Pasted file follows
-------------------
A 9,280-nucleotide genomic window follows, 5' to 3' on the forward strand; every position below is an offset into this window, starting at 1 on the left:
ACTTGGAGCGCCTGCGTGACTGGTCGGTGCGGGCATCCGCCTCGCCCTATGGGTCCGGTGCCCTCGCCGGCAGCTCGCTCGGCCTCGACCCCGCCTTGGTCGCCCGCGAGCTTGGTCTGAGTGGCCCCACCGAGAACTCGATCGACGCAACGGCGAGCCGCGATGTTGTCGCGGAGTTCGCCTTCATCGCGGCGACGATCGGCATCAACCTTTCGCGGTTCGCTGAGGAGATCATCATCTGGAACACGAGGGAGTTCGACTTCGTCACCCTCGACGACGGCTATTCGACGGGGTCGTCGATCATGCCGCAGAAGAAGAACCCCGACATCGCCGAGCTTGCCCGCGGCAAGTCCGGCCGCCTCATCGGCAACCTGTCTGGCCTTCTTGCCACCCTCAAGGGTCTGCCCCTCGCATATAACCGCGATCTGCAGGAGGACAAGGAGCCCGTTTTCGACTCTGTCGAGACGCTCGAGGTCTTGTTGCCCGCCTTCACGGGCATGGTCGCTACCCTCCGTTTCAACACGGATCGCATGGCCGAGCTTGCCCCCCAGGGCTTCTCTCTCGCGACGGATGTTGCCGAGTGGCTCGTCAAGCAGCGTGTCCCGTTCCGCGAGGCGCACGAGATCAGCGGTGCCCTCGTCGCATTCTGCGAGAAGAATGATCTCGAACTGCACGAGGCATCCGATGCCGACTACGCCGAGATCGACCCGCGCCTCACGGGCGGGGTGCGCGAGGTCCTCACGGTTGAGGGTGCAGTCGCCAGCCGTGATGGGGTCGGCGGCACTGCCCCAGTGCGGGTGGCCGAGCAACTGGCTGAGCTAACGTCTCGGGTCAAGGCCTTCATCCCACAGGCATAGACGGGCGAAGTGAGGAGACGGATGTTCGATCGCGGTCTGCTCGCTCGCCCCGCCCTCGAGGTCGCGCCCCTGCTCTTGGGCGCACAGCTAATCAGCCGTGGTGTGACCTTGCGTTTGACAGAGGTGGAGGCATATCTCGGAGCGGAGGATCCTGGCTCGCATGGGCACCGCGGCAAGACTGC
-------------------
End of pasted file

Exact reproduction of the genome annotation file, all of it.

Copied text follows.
A 9,280-nucleotide genomic window follows, 5' to 3' on the forward strand; every position below is an offset into this window, starting at 1 on the left:
ACTTGGAGCGCCTGCGTGACTGGTCGGTGCGGGCATCCGCCTCGCCCTATGGGTCCGGTGCCCTCGCCGGCAGCTCGCTCGGCCTCGACCCCGCCTTGGTCGCCCGCGAGCTTGGTCTGAGTGGCCCCACCGAGAACTCGATCGACGCAACGGCGAGCCGCGATGTTGTCGCGGAGTTCGCCTTCATCGCGGCGACGATCGGCATCAACCTTTCGCGGTTCGCTGAGGAGATCATCATCTGGAACACGAGGGAGTTCGACTTCGTCACCCTCGACGACGGCTATTCGACGGGGTCGTCGATCATGCCGCAGAAGAAGAACCCCGACATCGCCGAGCTTGCCCGCGGCAAGTCCGGCCGCCTCATCGGCAACCTGTCTGGCCTTCTTGCCACCCTCAAGGGTCTGCCCCTCGCATATAACCGCGATCTGCAGGAGGACAAGGAGCCCGTTTTCGACTCTGTCGAGACGCTCGAGGTCTTGTTGCCCGCCTTCACGGGCATGGTCGCTACCCTCCGTTTCAACACGGATCGCATGGCCGAGCTTGCCCCCCAGGGCTTCTCTCTCGCGACGGATGTTGCCGAGTGGCTCGTCAAGCAGCGTGTCCCGTTCCGCGAGGCGCACGAGATCAGCGGTGCCCTCGTCGCATTCTGCGAGAAGAATGATCTCGAACTGCACGAGGCATCCGATGCCGACTACGCCGAGATCGACCCGCGCCTCACGGGCGGGGTGCGCGAGGTCCTCACGGTTGAGGGTGCAGTCGCCAGCCGTGATGGGGTCGGCGGCACTGCCCCAGTGCGGGTGGCCGAGCAACTGGCTGAGCTAACGTCTCGGGTCAAGGCCTTCATCCCACAGGCATAGACGGGCGAAGTGAGGAGACGGATGTTCGATCGCGGTCTGCTCGCTCGCCCCGCCCTCGAGGTCGCGCCCCTGCTCTTGGGCGCACAGCTAATCAGCCGTGGTGTGACCTTGCGTTTGACAGAGGTGGAGGCATATCTCGGAGCGGAGGATCCTGGCTCGCATGGGCACCGCGGCAAGACTGC